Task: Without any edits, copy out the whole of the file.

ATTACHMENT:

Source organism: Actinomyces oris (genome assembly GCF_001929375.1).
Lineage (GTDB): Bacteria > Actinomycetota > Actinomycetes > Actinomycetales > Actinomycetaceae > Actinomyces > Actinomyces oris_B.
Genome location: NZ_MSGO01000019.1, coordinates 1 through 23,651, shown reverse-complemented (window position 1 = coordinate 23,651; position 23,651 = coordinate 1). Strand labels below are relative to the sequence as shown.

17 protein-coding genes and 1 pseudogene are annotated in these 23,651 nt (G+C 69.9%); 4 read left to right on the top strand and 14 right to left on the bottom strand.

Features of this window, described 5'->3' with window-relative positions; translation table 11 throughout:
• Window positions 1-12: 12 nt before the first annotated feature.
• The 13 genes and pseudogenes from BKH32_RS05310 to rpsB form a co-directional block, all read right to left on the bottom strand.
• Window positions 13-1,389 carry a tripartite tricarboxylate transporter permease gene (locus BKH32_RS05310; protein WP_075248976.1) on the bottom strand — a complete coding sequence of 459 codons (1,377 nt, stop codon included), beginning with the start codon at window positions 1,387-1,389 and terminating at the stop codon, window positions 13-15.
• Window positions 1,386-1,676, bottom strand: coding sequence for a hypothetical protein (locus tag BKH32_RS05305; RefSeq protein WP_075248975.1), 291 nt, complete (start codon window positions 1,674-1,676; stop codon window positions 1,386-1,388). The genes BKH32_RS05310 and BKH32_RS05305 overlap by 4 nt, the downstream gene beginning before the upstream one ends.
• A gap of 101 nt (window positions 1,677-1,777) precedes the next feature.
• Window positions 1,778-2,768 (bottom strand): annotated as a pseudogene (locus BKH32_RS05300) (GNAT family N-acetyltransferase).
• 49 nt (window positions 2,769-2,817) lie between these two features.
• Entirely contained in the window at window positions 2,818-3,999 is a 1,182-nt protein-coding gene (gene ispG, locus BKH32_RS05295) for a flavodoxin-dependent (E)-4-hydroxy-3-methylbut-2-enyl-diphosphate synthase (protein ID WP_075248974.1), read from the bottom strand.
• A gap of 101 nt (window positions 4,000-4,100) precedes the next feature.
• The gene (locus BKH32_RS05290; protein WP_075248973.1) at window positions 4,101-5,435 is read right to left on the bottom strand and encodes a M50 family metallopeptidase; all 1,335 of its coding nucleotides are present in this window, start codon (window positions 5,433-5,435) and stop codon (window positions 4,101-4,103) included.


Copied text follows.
Source organism: Actinomyces oris (genome assembly GCF_001929375.1).
Lineage (GTDB): Bacteria > Actinomycetota > Actinomycetes > Actinomycetales > Actinomycetaceae > Actinomyces > Actinomyces oris_B.
Genome location: NZ_MSGO01000019.1, coordinates 1 through 23,651, shown reverse-complemented (window position 1 = coordinate 23,651; position 23,651 = coordinate 1). Strand labels below are relative to the sequence as shown.

17 protein-coding genes and 1 pseudogene are annotated in these 23,651 nt (G+C 69.9%); 4 read left to right on the top strand and 14 right to left on the bottom strand.

Features of this window, described 5'->3' with window-relative positions; translation table 11 throughout:
• Window positions 1-12: 12 nt before the first annotated feature.
• The 13 genes and pseudogenes from BKH32_RS05310 to rpsB form a co-directional block, all read right to left on the bottom strand.
• Window positions 13-1,389 carry a tripartite tricarboxylate transporter permease gene (locus BKH32_RS05310; protein WP_075248976.1) on the bottom strand — a complete coding sequence of 459 codons (1,377 nt, stop codon included), beginning with the start codon at window positions 1,387-1,389 and terminating at the stop codon, window positions 13-15.
• Window positions 1,386-1,676, bottom strand: coding sequence for a hypothetical protein (locus tag BKH32_RS05305; RefSeq protein WP_075248975.1), 291 nt, complete (start codon window positions 1,674-1,676; stop codon window positions 1,386-1,388). The genes BKH32_RS05310 and BKH32_RS05305 overlap by 4 nt, the downstream gene beginning before the upstream one ends.
• A gap of 101 nt (window positions 1,677-1,777) precedes the next feature.
• Window positions 1,778-2,768 (bottom strand): annotated as a pseudogene (locus BKH32_RS05300) (GNAT family N-acetyltransferase).
• 49 nt (window positions 2,769-2,817) lie between these two features.
• Entirely contained in the window at window positions 2,818-3,999 is a 1,182-nt protein-coding gene (gene ispG, locus BKH32_RS05295) for a flavodoxin-dependent (E)-4-hydroxy-3-methylbut-2-enyl-diphosphate synthase (protein ID WP_075248974.1), read from the bottom strand.
• A gap of 101 nt (window positions 4,000-4,100) precedes the next feature.
• The gene (locus BKH32_RS05290; protein WP_075248973.1) at window positions 4,101-5,435 is read right to left on the bottom strand and encodes a M50 family metallopeptidase; all 1,335 of its coding nucleotides are present in this window, start codon (window positions 5,433-5,435) and stop codon (window positions 4,101-4,103) included.